'Viral video effect' stifles policing? Could be, FBI chief says

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(CNN)FBI Director James Comey caught heat last year when he blamed an uptick of violence in some cities, in part, on the "Ferguson effect." He doubled down this week.

While Comey said Wednesday he was reluctant to use the term "Ferguson effect" -- the notion that police are reluctant to enforce laws proactively for fear of becoming the next bad cop on YouTube -- he said that was only because the shooting death of Michael Brown didn't involve cameras.
The phenomenon can be better described as "the viral video effect," he said, and it's marked by "changes in the way police may be acting, and in the way communities may be acting, in terms on how much information they share with police."
    Before Wednesday's round-table discussion, Comey was briefed on the quarterly homicide statistics in more than 40 cities, and in most of them, homicide "numbers are not only going up, they're continuing to go up, in most of those cities, faster than they were going up last year," he said.
    "A whole lot more people are dying this year than last year. Last year than the year before. I don't why for sure."

    'Holy cow'

    The FBI on Thursday was not immediately able to provide the statistics he cited, but an agency spokeswoman said she was working on it. Comey noted during the round-table discussion, however, that there have been more than 60 murders in Las Vegas this year and more than 200 killed in Chicago.
    "It's again, happening in certain parts of the cities, and the people dying are almost entirely black and Latino men," he said. "I don't know what the answer is, but holy cow do we have a problem."
    His latest remarks echoed an October statement in which he said the prospect of being captured on video, and then vilified, loomed over many of the nation's police officers -- and was at least partly responsible for the rise in violent crimes.
    "In today's YouTube world, are officers reluctant to get out of their cars and do the work that controls violent crime? Are officers answering 911 calls but avoiding the informal contact that keeps bad guys from standing around, especially with guns?" he asked in October.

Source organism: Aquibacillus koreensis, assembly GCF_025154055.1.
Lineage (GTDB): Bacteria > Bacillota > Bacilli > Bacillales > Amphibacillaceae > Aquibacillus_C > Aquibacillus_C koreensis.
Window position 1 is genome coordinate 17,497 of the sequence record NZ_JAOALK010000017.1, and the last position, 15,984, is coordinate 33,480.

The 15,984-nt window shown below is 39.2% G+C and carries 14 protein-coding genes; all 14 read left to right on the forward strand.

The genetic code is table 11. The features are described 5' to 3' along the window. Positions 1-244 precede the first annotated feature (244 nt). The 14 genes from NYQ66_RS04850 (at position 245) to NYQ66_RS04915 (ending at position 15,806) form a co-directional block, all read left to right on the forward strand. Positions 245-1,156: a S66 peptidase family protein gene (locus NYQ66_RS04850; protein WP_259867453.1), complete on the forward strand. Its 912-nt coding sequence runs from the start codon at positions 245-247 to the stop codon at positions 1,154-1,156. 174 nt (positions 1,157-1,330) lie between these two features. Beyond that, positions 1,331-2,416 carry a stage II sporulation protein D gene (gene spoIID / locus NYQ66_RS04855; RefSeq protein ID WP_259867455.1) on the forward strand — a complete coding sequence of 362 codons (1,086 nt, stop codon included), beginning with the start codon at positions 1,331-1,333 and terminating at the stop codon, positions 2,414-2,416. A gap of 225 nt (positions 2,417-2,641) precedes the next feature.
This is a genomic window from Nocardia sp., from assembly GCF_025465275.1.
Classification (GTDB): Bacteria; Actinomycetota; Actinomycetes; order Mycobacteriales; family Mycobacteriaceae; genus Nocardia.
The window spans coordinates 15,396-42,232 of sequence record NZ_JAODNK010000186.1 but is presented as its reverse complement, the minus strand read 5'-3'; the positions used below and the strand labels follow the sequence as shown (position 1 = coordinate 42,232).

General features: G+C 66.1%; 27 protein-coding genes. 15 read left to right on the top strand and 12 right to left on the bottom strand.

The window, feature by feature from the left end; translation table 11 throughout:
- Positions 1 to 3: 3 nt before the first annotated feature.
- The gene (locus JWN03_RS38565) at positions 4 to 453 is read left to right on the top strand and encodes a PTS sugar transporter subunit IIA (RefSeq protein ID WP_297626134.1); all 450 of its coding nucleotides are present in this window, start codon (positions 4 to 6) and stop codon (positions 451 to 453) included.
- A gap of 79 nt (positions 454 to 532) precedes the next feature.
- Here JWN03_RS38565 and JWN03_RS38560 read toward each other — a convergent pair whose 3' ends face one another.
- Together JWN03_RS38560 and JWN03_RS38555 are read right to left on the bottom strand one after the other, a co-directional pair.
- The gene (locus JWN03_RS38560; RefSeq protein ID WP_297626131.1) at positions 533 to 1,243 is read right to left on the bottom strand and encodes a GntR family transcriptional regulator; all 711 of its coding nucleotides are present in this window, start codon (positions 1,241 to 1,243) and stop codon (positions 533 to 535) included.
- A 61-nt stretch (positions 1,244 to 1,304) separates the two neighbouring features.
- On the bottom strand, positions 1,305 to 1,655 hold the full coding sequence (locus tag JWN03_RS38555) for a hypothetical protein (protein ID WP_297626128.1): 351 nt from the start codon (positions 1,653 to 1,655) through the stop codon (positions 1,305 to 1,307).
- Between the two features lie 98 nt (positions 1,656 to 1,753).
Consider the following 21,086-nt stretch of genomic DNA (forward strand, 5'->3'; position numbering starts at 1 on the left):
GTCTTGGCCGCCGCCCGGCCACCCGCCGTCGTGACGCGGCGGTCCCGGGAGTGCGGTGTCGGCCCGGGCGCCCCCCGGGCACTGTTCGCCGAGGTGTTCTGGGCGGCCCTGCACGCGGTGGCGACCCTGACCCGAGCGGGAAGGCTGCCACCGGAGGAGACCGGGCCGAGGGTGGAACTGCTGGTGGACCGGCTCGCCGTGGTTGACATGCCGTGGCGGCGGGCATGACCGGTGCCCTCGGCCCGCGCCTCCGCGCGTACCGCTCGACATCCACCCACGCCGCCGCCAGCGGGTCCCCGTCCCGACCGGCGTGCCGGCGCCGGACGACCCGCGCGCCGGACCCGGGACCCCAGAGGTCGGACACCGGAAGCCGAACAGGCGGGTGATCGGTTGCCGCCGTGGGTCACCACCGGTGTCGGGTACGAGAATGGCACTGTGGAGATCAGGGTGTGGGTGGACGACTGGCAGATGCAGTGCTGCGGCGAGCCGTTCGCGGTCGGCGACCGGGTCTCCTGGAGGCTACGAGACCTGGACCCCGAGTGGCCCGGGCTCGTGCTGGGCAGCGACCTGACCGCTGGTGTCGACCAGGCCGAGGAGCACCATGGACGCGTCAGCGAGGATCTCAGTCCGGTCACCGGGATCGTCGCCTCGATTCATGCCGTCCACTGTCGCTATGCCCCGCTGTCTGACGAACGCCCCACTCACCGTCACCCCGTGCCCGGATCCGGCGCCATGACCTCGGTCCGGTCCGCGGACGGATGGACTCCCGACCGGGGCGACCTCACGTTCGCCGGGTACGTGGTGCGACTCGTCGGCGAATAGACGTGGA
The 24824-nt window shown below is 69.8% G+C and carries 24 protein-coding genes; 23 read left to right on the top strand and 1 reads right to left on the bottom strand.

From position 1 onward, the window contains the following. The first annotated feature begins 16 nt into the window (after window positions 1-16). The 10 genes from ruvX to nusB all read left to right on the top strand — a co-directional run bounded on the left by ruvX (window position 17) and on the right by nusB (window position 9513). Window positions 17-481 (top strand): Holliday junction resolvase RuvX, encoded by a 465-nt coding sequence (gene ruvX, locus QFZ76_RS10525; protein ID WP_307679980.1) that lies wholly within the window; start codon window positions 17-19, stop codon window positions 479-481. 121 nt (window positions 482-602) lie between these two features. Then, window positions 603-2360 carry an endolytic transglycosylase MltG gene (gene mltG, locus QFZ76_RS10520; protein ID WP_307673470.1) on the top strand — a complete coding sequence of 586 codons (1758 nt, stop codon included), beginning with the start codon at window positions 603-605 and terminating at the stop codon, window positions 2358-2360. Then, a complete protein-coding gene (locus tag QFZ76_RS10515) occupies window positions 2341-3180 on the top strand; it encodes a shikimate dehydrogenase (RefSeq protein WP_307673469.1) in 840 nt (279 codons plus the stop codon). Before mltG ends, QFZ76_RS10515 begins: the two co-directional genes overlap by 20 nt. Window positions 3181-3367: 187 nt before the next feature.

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    "I don't know whether this explains it entirely, but I do have a strong sense that some part of the explanation is a chill wind blowing through American law enforcement over the last year. And that wind is surely changing behavior."
    The White House distanced itself from Comey's comments last year, saying there was little evidence supporting "the contention that law enforcement officials are somehow shirking their responsibility," and police leaders had said this wasn't the case.
    But former New York police Commissioner Ray Kelly commended Comey "for telling it like it is."
    "Officers are not engaging in proactive policing, not engaging in the levels they engaged in the recent past," Kelly told CNN.

    It's about awareness, Comey says

    Comey told reporters Wednesday he was raising the issue again because he felt "it hasn't been talked about on the national level a whole lot. I'm sure people don't fully appreciate what's going on.
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    "As I've said, there's been lots of local conversations and reporting. Chicago's had a ton of it. Chicago has generated some national attention, but I don't think there's been a whole lot of reporting looking at what's going on, and why does Dallas see a dramatic spike, but Houston doesn't? It's a complicated, hard issue, but the stakes couldn't be higher. A whole lot of people are dying, and I don't want to drive around it."
    While he said the viral video effect "could well be at the heart of this or could well be an important factor in this," he worried that the response could be "marginal pullbacks by lots and lots of police officers that is changing some cities."
    Asked if anything in this week's briefings on the quarterly numbers had bolstered his belief that this was the reality in certain cities, Comey said he's heard it from those who briefed him and in private conversations with police leaders.
    "I don't know if it's true or not, that folks are less likely to tell police when they see things. There's a perception that police are less likely to do the marginal additional policing that suppresses crime, the getting out of your car at 2 in the morning and saying to a group of guys, 'What are you doing here?' "